What’s on Your Chopping Block?
Cutting boards take a beating all year long, especially during the holiday season. Here’s how to use them safely.
Contributed by Guest Blogger and BGSU Dietetic Intern, Sheren Dari
From carved turkey to rolled pie crusts, boards and mats are used to prep all types of food. When I was a novice cook I recall strolling the aisles of Bed, Bath and Beyond, admiring the cutting boards, some were works of art, but I kept telling myself, “Keep walking. You already have one, you don’t need another.” Once I became a bit more competent and ambitious in the kitchen, and after using one side of my one and only board for raw chicken and the reverse side to slice bread, I realized I did need more, for convenience as well as safety. Now I have a collection of cutting boards and chopping mats and, according to my husband, perhaps too many! To which I reply “ Impossible!”
Hop on Board with these Food Safety Tips
Cutting boards, commonly made with wood, bamboo, glass or plastic are thicker and more durable than flexible, plastic chopping mats. Both boards and mats have their place in a well stocked kitchen. But why anyone would use a glass cutting board is beyond me. I use a sturdy cutting board as a base with a chopping mat on top, then switch out the mats for different ingredients. Remember it’s not always the food you eat that can make you ill. Sometimes it’s the surface it was prepared on that was contaminated, passing on germs to every food that came in contact with it. Here are some other helpful tips I wish I knew when I was as a first time foodie:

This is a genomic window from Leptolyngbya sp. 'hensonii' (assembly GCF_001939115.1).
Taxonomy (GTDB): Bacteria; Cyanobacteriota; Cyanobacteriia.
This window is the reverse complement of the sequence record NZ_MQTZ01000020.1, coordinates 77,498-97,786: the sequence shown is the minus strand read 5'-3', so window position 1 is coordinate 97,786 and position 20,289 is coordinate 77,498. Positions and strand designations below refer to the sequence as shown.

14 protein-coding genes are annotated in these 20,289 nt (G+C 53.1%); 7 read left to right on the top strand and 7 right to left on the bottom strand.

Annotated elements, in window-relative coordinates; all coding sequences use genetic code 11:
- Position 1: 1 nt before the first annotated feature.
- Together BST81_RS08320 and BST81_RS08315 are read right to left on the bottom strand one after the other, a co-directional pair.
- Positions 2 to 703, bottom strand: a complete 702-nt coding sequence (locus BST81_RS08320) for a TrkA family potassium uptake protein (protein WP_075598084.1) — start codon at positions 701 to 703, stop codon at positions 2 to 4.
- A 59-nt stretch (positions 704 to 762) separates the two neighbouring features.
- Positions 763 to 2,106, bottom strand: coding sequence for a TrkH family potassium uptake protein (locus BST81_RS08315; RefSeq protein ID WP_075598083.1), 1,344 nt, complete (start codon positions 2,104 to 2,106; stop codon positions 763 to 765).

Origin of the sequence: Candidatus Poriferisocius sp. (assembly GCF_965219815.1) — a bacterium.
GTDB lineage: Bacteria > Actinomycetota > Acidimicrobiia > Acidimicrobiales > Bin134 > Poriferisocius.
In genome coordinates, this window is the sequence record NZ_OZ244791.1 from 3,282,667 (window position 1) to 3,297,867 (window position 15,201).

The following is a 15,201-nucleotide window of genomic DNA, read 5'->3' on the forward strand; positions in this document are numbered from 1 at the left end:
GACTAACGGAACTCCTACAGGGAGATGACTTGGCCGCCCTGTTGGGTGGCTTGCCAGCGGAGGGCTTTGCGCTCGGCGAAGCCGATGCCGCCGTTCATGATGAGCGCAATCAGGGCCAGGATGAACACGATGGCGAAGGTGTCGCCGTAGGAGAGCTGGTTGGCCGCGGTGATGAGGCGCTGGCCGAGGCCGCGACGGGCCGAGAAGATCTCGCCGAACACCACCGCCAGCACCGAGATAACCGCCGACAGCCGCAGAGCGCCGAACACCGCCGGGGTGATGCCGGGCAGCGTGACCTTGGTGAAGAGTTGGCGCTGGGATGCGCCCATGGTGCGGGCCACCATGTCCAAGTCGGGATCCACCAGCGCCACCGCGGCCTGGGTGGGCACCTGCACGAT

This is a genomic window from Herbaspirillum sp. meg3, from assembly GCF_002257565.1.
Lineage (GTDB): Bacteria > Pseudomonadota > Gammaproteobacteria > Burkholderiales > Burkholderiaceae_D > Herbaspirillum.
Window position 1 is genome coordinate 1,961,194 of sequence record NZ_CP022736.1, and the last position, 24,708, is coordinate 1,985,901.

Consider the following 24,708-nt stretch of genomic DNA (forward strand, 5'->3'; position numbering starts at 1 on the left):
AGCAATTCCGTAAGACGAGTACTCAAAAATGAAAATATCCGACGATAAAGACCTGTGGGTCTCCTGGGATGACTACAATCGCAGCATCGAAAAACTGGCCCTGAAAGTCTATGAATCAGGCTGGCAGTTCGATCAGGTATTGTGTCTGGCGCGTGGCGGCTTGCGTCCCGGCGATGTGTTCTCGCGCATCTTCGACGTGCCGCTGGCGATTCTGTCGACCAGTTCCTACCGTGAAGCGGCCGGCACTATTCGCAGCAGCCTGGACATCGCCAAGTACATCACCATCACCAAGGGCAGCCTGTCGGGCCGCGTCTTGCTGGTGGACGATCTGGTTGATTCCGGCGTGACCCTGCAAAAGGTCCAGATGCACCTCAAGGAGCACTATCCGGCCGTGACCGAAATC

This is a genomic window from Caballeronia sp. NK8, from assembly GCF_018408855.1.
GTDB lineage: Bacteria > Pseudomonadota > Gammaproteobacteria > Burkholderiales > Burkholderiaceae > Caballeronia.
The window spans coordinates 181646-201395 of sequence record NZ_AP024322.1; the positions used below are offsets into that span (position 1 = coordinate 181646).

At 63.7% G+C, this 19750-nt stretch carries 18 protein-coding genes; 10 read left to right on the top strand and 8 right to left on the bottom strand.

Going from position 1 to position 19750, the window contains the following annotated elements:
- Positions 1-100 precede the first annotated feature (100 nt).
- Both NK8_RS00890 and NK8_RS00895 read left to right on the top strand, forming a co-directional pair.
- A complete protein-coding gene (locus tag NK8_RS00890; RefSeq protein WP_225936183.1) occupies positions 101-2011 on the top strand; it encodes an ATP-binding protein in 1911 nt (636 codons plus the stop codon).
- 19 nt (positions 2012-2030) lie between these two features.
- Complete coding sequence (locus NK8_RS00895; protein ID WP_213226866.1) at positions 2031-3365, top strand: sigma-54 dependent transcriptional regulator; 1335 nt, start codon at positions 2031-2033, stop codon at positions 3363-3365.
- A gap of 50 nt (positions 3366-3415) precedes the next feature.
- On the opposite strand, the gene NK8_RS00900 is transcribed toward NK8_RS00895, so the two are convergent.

If you are wondering which is the safest material, wood, bamboo, glass or plastic? All are fine if cleaned properly. Wooden and bamboo boards have a porous surface so it is possible for food particles to get wedged in the knife crevices. Plastic or glass boards have a nonporous surface. Wash all with soapy water and rinse with clear water, then pat dry and air dry. To make life a little easier, many can be cleaned in a dishwasher, unless otherwise noted on the packaging. For an extra measure of security, sanitize your boards with a solution of 1 tablespoon of unscented, liquid chlorine bleach per gallon of water. Flood the surface with the bleach solution and allow it to stand for several minutes. Rinse with clear water and air dry or pat dry with clean paper towels.
Chop and Change
Like all kitchen items, cutting boards and chopping mats have a shelf life. All, except perhaps glass, become worn over time. When it is too late to revive them, throw them away, then head over to www.KeepSafeFood.com and choose one of their handy, chopping mats to replace your set. My friend claimed hers lasted several years, even after being washed hundreds of time in the top rack of her dishwasher. They are so inexpensive you won’t be tempted to keep them longer than appropriate, plus they come with food safety tips and a safe cooking temperature guide right on them. Protect Your Plate (and your chopping mats) with KeepSafe Food.
Needs mats? add all 4 to your shopping cart: https://keepsafefood.com/shop/